AR-News: (MN - US) Hunters preserve dogs' ashes in decoy urns

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Sat Dec 20 14:57:38 EST 2003

Posted on Wed, Dec. 17, 2003        <IMG  SRC="" WIDTH="15" HEIGHT="1" BORDER="0" DATASIZE="43">    
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Ashes to ashes: Hunters preserve dogs' ashes in decoy urns
Knight Ridder Newspapers

ST. PAUL, Minn. - (KRT) - Nellie, the faithful golden retriever, sat in Marc 
Ree's closet for nearly six years.
In a cardboard box.
Like many dog owners, Ree couldn't part with the ashes of his beloved pet, 
nor could he find the perfect place to store her remains. So the box with 
Nellie's ashes, like so many memories, was tucked away from view.
Enter his brother, Steve, who carves duck decoys and is a partner with Marc 
in a decoy business, Jennings Decoy Co. of St. Cloud, Minn.
Steve came up with the idea of carving a duck decoy with an internal, 
waterproof chamber in which Nellie's ashes could be stored. That way Marc, an avid 
duck hunter, could hunt with the decoy and have Nellie's ashes with him in the 
"Marc and I have made a lot of decoys together, and he thought this was a 
pretty cool idea," Steve Ree said. "I've found a few other people in the same 
situation, with a box in the closet with their dog's ashes. Now you can take them 
hunting with you."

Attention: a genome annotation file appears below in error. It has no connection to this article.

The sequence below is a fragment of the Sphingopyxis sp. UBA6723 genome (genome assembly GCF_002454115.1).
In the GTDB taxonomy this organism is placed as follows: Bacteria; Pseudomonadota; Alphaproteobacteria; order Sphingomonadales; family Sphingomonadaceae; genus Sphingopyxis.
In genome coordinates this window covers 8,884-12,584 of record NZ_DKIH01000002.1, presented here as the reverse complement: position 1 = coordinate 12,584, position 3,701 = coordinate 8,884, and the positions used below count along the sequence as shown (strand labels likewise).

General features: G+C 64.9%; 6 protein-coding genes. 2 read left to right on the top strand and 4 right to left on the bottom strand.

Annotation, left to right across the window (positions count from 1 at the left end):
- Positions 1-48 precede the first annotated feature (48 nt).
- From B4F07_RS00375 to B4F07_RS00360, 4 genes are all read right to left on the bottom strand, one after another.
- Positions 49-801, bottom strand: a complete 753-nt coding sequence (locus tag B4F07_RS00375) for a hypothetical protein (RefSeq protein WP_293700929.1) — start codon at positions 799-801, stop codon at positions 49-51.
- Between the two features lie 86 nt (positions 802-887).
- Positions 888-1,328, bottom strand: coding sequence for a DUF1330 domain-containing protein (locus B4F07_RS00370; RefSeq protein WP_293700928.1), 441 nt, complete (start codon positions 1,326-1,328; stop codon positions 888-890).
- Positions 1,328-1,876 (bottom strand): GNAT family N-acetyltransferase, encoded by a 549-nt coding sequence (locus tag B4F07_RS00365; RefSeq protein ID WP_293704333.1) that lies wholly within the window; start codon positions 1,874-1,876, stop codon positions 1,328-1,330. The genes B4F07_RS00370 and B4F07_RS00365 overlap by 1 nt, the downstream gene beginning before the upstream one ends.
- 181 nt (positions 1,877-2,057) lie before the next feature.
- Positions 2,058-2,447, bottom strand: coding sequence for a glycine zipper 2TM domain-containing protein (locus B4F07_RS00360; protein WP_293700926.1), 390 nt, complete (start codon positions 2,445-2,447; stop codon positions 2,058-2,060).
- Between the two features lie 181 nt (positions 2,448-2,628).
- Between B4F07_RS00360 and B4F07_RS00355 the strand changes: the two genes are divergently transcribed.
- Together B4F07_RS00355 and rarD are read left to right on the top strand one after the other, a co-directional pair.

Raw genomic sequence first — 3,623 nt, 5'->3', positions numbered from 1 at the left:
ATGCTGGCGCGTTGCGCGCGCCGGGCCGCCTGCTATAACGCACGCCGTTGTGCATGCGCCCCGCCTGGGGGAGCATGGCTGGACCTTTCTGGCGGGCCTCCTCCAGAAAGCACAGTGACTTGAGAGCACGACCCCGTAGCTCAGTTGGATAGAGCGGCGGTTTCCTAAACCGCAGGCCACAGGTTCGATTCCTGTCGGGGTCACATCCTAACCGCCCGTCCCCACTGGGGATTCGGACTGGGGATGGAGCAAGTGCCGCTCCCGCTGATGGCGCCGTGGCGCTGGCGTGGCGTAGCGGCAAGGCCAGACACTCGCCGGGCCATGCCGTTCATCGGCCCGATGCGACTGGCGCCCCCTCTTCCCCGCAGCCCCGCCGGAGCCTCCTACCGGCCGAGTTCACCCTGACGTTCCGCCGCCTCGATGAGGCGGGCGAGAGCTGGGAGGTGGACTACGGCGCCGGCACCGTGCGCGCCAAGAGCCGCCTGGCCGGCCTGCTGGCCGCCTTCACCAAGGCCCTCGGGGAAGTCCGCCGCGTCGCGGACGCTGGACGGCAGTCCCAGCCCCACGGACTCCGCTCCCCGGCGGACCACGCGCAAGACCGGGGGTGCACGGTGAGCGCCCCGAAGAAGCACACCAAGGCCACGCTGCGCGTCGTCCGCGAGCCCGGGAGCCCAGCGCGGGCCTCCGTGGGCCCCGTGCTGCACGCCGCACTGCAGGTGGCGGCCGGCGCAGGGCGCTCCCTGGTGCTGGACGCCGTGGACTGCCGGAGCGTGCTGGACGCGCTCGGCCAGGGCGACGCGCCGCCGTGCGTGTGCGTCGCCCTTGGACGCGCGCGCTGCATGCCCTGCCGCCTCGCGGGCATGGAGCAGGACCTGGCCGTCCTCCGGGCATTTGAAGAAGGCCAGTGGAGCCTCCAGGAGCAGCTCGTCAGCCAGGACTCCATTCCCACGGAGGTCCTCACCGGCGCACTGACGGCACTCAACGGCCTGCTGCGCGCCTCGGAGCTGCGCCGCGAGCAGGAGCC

After carving a few examples for customers, Steve has started making an 
entire line of dog decoy urns. He's geared up to hand-carve between 20 and 40 for 
Christmas. Nellie's remains are stored in a canvasback decoy, but Steve can 
make the dog urns in any duck species. So far he's carved mallards and bluebills.
The "working" decoy, which has a waterproof compartment, sells for $259; an 
additional walnut base for displaying the decoy costs $35. Decorative decoy dog 
urns, which wouldn't be used for hunting, cost $169. Both models include a 
bronze plate for name, dates and special phrases. Nellie's inscription reads: 
"Nellie, 1989-1994. Never did a greater golden live."
Steve is also selling a series of oak boxes with dog figurines on top for 
storing dog ashes for $99. He offers three breeds: Labrador retriever, golden 
retriever and springer spaniel.
An avid waterfowl hunter, Steve has been in the decoy-carving business for 21 
years and with Marc operates Jennings Decoy Co. along U.S. Highway 10 in St. 
Cloud. The Rees sell decorative and working decoys, as well as other carved 
animals and carving tools. Their clients include Cabela's, Gander Mountain and 
Sportsman's Warehouse, but the dog urns are available only though Jennings 
Decoy Co.
The decoy urn is not the first time a hunter has come up with a creative way 
to store or dispose of the ashes of loved ones.
In the early 1990s, Jay Knudsen Sr. of Des Moines, Iowa, made national 
headlines when he began loading the ashes of hunters into shotgun shells.
Relatives requested the special shotgun shells so the deceased hunters could 
be blasted at their favorite game - duck or pheasant, for example - as a final 
Over the years, Knudson has also worked the anglers' ashes into fishing 
lures, catfish bait and tackle boxes. The tackle box was sunk over a dead angler's 
favorite fishing hole.
Knudson still operates his small business, Canuck's Sportsman's Memorials, 
and gets a special request every few months. His memorial services are a 
part-time job.
"We did one last week," said Knudson, whose other job is operating a 
landscaping company. "We loaded some shotgun shells and shot a couple of pheasants. 
The gentleman was from South Dakota and a real pheasant hunter."
© 2003, Saint Paul Pioneer Press (St. Paul, Minn.).
Visit the World Wide Web site of the Pioneer Press at <A HREF=""></A>
Distributed by Knight Ridder/Tribune
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